INDIANAPOLIS — Scott J. Lennox, St. Clair, Mich., formerly of Warsaw, has been suspended indefinitely from practicing law.
Indiana Supreme Court Chief Justice Loretta H. Rush, signed an order converting Lennox’s suspension for noncooperation with the disciplinary process to indefinite suspension on Monday, March 23. The order states his current suspension from the practice of law for failure to cooperate with the disciplinary process is converted to an indefinite suspension, effective immediately.
Lennox had his law license suspended in 2019 after he was charged with two counts of fraud on a financial institution, level 5 felonies; and six counts of theft, level 6 felonies, for stealing funds from Lennox, Sobek and Buehler LLC..
He received a suspended sentence on Feb. 28 of 12 years, six years on each of the fraud charges, and one year on each of the theft charges. The sentence on the fraud charges will run concurrently, while the theft charges will run consecutively to the fraud charges. He was also ordered to pay $51,088.52 in restitution to the victims with $14,621.71 to Matthew Buehler and Joseph Sobeck; $1,986 to Lake City Bank and $34,481.81 to a surrogate attorney who will identify which former clients of Lennox’s are entitled to reimbursement.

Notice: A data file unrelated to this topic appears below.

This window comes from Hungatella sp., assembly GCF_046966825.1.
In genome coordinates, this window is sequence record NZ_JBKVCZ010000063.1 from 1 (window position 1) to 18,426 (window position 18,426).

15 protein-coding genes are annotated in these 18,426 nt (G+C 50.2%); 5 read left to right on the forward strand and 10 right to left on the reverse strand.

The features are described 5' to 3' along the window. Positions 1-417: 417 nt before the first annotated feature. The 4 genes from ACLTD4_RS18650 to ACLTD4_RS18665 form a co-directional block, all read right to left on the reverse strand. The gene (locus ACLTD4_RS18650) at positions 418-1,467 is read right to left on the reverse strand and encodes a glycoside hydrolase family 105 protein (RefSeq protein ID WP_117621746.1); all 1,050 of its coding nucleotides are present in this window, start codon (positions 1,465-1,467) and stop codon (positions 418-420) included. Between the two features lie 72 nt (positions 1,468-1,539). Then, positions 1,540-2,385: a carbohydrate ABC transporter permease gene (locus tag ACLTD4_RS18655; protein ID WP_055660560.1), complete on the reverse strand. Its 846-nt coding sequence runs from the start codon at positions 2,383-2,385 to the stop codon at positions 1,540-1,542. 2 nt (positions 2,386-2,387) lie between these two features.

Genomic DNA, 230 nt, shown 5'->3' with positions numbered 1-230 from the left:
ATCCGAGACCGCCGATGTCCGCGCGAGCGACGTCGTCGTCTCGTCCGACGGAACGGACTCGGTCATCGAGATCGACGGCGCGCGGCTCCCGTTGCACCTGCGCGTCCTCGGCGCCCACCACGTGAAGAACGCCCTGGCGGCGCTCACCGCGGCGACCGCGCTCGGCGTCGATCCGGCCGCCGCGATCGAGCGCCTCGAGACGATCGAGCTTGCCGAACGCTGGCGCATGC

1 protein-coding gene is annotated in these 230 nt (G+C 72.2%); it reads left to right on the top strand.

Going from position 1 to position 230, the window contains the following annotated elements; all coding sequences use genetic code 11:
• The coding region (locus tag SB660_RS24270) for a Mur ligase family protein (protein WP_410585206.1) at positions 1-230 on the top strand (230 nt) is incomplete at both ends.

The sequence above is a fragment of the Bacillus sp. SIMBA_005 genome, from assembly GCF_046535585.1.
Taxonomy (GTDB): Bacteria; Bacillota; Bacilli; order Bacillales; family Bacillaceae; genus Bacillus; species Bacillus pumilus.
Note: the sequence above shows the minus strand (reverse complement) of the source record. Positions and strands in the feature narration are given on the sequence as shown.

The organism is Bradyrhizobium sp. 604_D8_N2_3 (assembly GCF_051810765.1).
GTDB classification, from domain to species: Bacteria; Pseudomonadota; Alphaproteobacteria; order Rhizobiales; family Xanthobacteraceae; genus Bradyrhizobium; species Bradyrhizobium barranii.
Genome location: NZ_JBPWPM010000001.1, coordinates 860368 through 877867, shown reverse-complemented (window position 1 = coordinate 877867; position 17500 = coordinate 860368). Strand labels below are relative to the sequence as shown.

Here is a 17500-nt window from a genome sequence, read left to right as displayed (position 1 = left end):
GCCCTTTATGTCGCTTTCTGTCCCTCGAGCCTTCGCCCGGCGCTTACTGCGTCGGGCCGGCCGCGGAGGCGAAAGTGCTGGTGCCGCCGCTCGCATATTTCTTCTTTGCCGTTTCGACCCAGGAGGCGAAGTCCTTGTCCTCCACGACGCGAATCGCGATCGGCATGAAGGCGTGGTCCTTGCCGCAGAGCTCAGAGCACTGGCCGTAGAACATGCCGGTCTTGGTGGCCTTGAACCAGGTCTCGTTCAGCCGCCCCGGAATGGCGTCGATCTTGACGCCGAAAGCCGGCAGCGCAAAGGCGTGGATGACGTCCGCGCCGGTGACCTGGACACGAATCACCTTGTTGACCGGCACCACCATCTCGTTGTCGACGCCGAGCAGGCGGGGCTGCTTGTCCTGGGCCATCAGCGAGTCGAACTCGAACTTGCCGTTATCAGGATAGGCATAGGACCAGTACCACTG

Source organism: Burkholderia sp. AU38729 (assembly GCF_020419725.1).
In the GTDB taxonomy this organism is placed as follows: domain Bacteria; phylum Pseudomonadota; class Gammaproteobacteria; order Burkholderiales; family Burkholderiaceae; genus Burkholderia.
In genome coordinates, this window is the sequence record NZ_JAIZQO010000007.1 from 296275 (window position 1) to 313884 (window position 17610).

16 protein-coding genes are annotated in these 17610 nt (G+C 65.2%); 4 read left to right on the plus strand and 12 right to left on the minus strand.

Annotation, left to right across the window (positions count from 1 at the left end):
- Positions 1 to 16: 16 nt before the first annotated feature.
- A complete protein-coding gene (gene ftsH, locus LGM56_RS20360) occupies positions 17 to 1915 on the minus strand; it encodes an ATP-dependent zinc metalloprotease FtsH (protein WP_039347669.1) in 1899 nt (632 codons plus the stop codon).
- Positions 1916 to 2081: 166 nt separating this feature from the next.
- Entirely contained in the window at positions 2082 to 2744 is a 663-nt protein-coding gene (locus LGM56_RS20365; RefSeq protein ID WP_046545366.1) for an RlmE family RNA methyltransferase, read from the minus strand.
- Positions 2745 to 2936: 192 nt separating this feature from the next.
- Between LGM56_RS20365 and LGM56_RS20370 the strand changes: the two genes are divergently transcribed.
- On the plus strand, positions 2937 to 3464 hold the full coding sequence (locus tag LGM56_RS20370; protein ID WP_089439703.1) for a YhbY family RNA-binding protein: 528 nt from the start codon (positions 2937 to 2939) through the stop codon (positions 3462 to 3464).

A petition was filed with the Indiana Supreme Court Disciplinary Commission against Lennox for allegations of professional misconduct in 2019. He was suspended from the practice of law in the state on Nov. 8, 2019, after he was ordered to show cause why he should not be immediately suspended from the practice of law in the state for failure to cooperate with the commission’s investigation of grievances filed against him.
That document, dated Nov. 8, 2019, states that the suspension in each of the four cases would be continued until the executive director of the disciplinary commission certified to the court that Lennox cooperated fully with the investigation or until further order of the court. However, the document showed Lennox was already under a suspension for continuing legal education noncompliance. He was also ordered to reimburse the disciplinary commission $534.75 for the costs of one of the cases against him.
The March 23 order states Lennox is ordered to fulfill the continuing duties of a suspended attorney under Admission and Discipline Rule 23 (26). To be re-admitted to the practice of law in Indiana, Lennox must cure the causes of all suspensions in effect and successfully petition the court for reinstatement pursuant to Admission and Discipline Rule 23 (18)(b).
The Admission and Discipline Rule 23 (26) states upon receiving the order, he is not to undertake any new legal matters between receipt of the order and the effective date of the suspension and not practice law, represent clients or maintain a presence or occupy an office where the practice of law is conducted. He is also to file a notice of his suspension in every pending matter in which he has filed an appearance and attach a copy of the suspension order to the notice.
See related article: Lennox Receives Suspended Sentence In Fraud, Theft Case